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NATURE: Ocean Giants: Deep Thinkers

Airs Wednesday, April 4, 2012 at 8 p.m. on KPBS TV

Above: A bottlenose dolphin, one of the largest-brained animals on the planet.

Whales and dolphins remain a constant source of fascination. But how much do we really know about them? Whales and dolphins, known as cetaceans, may appear to be totally alien to us — but with their mental ability, group communication and the recent discovery that dolphins have individual names, they are closer to us than we ever imagined.

Doug Allan and Didier Noirot filming off the coast of the Bahamas.
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Above: Doug Allan and Didier Noirot filming off the coast of the Bahamas.

This three-part series ("Giant Lives," "Deep Thinkers" and "Voices Of The Sea") provides new insights into the lives of whales and dolphins in a visually powerful, engaging and entertaining format. Two of the world’s top underwater cameramen — Doug Allan (“Planet Earth’s” polar specialist) and Didier Noirot (Cousteau’s front-line cameraman) — film breathtaking encounters.

Teams of intrepid scientists equipped with the latest technology are making extraordinary breakthroughs in their understanding of these intelligent life forms — breakthroughs that may safeguard their survival.

"Deep Thinkers" airs at 8 p.m. on Wednesday, April 4, 2012 - The second part explores the cognitive and emotional lives of dolphins and whales, which have the largest brains of any animal.

Bottlenose dolphins leaping.
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Above: Bottlenose dolphins leaping.

Like us, cetaceans have special brain cells called spindle cells that are associated with communication, emotion, and heightened social sensitivity. These cells were once thought to be unique to humans, yet research is showing that whales and dolphins have may have three times more spindle cells than we do, leading scientists to believe that their mental abilities and emotional awareness could be far greater than we imagined.

At Baltimore Aquarium, the cognitive abilities of bottlenose dolphins have been investigated for over 25 years in one of the world’s leading studies into what dolphins might think about themselves and the world around them. Observing how they react to seeing themselves in a mirror reveals they do grasp that they are looking at an image of themselves and experience self-awareness, a sophisticated cognitive skill only a very few animals besides ourselves possess.

In the Bahamas, Allan and Noirot dive with a group of dolphins that displays how clicks, whistles, and highly synchronized movements and vocalizations can establish personal identity as well as gang behavior. It’s a crash course in dolphin manners and communication that the cameramen find fascinating to observe.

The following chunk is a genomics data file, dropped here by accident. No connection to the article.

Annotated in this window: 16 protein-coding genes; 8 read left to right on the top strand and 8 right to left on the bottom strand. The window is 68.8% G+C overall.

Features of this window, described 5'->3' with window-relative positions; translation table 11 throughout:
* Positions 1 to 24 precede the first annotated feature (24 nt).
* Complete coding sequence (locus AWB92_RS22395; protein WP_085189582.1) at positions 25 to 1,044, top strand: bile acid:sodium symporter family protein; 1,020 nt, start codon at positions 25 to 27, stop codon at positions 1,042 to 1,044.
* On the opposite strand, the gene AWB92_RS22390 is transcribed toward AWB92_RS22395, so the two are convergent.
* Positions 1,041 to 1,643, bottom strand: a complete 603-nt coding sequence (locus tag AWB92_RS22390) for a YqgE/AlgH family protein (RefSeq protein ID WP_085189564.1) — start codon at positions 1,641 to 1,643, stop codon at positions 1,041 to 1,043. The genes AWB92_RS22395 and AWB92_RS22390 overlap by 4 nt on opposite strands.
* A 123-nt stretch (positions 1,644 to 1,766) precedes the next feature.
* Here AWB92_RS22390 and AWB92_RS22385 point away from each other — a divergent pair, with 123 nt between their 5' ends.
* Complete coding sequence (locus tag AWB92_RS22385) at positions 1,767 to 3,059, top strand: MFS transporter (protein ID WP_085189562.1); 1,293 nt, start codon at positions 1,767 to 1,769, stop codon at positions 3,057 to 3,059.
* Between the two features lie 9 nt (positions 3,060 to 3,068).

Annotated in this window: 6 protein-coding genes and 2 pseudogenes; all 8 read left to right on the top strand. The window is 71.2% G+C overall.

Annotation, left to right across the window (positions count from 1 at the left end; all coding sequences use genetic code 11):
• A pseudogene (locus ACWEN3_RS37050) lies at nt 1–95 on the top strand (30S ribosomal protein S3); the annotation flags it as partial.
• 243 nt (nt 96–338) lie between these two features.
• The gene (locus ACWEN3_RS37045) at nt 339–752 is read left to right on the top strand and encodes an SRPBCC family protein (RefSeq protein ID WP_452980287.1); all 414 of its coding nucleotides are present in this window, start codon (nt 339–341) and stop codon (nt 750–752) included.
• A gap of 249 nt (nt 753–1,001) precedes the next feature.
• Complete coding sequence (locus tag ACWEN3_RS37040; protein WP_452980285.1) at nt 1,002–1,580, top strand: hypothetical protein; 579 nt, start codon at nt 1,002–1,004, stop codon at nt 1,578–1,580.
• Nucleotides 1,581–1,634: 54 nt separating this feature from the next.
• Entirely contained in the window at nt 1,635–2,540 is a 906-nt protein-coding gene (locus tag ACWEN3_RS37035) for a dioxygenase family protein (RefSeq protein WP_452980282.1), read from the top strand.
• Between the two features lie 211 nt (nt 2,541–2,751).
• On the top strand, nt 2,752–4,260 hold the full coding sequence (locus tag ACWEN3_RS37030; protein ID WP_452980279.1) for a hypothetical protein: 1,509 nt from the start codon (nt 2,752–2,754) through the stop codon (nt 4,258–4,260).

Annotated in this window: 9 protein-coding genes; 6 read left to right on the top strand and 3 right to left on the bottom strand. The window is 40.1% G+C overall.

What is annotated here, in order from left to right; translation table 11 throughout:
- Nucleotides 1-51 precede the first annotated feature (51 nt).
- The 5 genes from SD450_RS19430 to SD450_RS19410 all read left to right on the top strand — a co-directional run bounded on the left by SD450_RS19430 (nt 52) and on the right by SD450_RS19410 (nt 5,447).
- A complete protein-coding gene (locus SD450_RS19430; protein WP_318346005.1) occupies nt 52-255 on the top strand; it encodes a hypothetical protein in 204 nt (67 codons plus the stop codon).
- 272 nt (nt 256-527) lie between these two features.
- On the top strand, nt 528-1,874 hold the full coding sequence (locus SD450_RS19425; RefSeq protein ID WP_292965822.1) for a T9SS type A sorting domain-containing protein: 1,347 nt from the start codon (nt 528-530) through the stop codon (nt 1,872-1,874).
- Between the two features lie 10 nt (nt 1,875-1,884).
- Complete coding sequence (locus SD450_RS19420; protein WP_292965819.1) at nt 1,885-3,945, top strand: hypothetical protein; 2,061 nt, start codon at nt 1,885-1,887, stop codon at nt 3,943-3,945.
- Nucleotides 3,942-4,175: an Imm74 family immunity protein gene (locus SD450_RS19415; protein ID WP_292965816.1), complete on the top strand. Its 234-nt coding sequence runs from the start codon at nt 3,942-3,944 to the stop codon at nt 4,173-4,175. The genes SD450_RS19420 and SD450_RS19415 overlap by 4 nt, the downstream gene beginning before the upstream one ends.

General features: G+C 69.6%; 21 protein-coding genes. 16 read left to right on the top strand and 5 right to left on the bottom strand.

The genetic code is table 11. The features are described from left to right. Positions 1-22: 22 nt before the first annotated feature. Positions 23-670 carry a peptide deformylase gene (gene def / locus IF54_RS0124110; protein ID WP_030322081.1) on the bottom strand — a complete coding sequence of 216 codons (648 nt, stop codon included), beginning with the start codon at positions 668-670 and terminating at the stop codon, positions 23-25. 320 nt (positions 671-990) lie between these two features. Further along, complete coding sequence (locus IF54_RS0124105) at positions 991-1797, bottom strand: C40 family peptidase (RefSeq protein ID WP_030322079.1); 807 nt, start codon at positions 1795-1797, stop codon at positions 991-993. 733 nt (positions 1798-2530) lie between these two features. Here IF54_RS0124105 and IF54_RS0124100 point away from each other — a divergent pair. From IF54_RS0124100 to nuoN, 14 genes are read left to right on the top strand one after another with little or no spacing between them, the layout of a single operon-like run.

Doug Allan films bottlenose dolphins playing with bubble-rings — as part of an experiment to test their level of curiosity; Roatan, Honduras.
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Above: Doug Allan films bottlenose dolphins playing with bubble-rings — as part of an experiment to test their level of curiosity; Roatan, Honduras.

Equally fascinating is an experiment Allan is able to capture on film involving an underwater machine that blows bubble-rings, something the local bottlenose dolphins off the Caribbean island of Roatán have never seen before.

Curiosity leads to temptation, at which point one youngster can no longer control her urge to explore. After having tested the silvery rings not just with her eyes, but with her sonar, she braves a tactile experience and, delighted, leads the others in hours of inventive play.

Dolphins may be curious and playful, but they can also be devious and crafty. One group in Australia allows stingrays to locate a tasty octopus in long sea grass and then sneaks in to snatch the meal, outsmarting the stingrays. Another group a few hundred miles to their north employs hydroplaning, skimming across the surface of a thin sheet of water, to catch fish they could otherwise never reach, outsmarting the fish.

Humpback whales bubble-net feeding (a remarkable cooperative feeding strategy to catch huge shoals of herring); Pacific Ocean, Alaska.
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Above: Humpback whales bubble-net feeding (a remarkable cooperative feeding strategy to catch huge shoals of herring); Pacific Ocean, Alaska.

But perhaps the most amazing example of prey manipulation and cooperative hunting is demonstrated by humpbacks in Alaskan waters, as they gather to feed on huge shoals of herring.

A pod of humpbacks herds the herring from the depths using on a highly coordinated plan of attack in which each whale has a crucial role to play. Their spectacular hunting technique brings spectacular results. By hunting together, each whale can catch up to half a ton of herring a day.

Join PBS NATURE, as it dives into the world of whales and dolphins, and reveals the secrets of their intimate lives like never before.

The first episode, "Giant Lives," airs at 8 p.m. on Wednesday, March 28th. The final episode, "Voices Of The Sea" airs at 8 p.m. on Wednesday, April 11.

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Video

Preview: Nature: Ocean Giants

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Watch Ocean Giants - Preview on PBS. See more from Nature.

Above: This series provides new insights into the lives of whales and dolphins in a visually powerful, engaging and entertaining format.

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